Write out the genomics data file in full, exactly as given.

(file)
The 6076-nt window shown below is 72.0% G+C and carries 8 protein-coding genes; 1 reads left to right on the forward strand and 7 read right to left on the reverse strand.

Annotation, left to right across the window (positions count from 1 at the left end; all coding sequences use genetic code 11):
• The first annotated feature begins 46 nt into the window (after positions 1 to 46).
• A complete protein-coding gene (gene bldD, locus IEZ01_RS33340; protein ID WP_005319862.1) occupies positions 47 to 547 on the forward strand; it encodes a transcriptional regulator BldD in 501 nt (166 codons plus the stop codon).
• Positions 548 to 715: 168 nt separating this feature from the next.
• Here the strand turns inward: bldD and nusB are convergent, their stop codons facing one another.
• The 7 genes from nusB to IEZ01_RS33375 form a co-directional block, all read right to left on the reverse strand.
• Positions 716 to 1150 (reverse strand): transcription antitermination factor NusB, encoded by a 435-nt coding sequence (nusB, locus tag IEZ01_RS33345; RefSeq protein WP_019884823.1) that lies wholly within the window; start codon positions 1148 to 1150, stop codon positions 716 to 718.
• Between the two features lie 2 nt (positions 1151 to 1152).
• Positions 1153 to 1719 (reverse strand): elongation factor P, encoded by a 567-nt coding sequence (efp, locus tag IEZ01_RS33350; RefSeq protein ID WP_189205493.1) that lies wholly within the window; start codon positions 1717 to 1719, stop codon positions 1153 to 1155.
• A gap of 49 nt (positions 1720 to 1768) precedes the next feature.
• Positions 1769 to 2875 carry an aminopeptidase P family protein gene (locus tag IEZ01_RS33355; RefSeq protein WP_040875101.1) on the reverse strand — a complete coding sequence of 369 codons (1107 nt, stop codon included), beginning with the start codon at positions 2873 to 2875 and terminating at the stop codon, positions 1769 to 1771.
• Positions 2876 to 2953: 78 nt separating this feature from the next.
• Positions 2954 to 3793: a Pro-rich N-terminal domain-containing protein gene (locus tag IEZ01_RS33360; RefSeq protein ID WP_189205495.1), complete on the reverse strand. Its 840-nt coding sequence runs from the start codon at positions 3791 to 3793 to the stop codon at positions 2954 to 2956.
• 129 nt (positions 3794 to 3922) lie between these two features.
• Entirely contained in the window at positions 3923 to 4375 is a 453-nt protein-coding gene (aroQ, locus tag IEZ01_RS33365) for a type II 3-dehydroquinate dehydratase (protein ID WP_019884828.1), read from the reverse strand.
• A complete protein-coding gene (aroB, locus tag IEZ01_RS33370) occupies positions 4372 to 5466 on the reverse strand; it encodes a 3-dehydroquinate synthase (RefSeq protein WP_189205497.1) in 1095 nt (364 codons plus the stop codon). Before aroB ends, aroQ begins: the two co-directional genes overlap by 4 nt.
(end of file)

The 6076-nt window shown below is 72.0% G+C and carries 8 protein-coding genes; 1 reads left to right on the forward strand and 7 read right to left on the reverse strand.

Annotation, left to right across the window (positions count from 1 at the left end; all coding sequences use genetic code 11):
• The first annotated feature begins 46 nt into the window (after positions 1 to 46).
• A complete protein-coding gene (gene bldD, locus IEZ01_RS33340; protein ID WP_005319862.1) occupies positions 47 to 547 on the forward strand; it encodes a transcriptional regulator BldD in 501 nt (166 codons plus the stop codon).
• Positions 548 to 715: 168 nt separating this feature from the next.
• Here the strand turns inward: bldD and nusB are convergent, their stop codons facing one another.
• The 7 genes from nusB to IEZ01_RS33375 form a co-directional block, all read right to left on the reverse strand.
• Positions 716 to 1150 (reverse strand): transcription antitermination factor NusB, encoded by a 435-nt coding sequence (nusB, locus tag IEZ01_RS33345; RefSeq protein WP_019884823.1) that lies wholly within the window; start codon positions 1148 to 1150, stop codon positions 716 to 718.
• Between the two features lie 2 nt (positions 1151 to 1152).
• Positions 1153 to 1719 (reverse strand): elongation factor P, encoded by a 567-nt coding sequence (efp, locus tag IEZ01_RS33350; RefSeq protein ID WP_189205493.1) that lies wholly within the window; start codon positions 1717 to 1719, stop codon positions 1153 to 1155.
• A gap of 49 nt (positions 1720 to 1768) precedes the next feature.
• Positions 1769 to 2875 carry an aminopeptidase P family protein gene (locus tag IEZ01_RS33355; RefSeq protein WP_040875101.1) on the reverse strand — a complete coding sequence of 369 codons (1107 nt, stop codon included), beginning with the start codon at positions 2873 to 2875 and terminating at the stop codon, positions 1769 to 1771.
• Positions 2876 to 2953: 78 nt separating this feature from the next.
• Positions 2954 to 3793: a Pro-rich N-terminal domain-containing protein gene (locus tag IEZ01_RS33360; RefSeq protein ID WP_189205495.1), complete on the reverse strand. Its 840-nt coding sequence runs from the start codon at positions 3791 to 3793 to the stop codon at positions 2954 to 2956.
• 129 nt (positions 3794 to 3922) lie between these two features.
• Entirely contained in the window at positions 3923 to 4375 is a 453-nt protein-coding gene (aroQ, locus tag IEZ01_RS33365) for a type II 3-dehydroquinate dehydratase (protein ID WP_019884828.1), read from the reverse strand.
• A complete protein-coding gene (aroB, locus tag IEZ01_RS33370) occupies positions 4372 to 5466 on the reverse strand; it encodes a 3-dehydroquinate synthase (RefSeq protein WP_189205497.1) in 1095 nt (364 codons plus the stop codon). Before aroB ends, aroQ begins: the two co-directional genes overlap by 4 nt.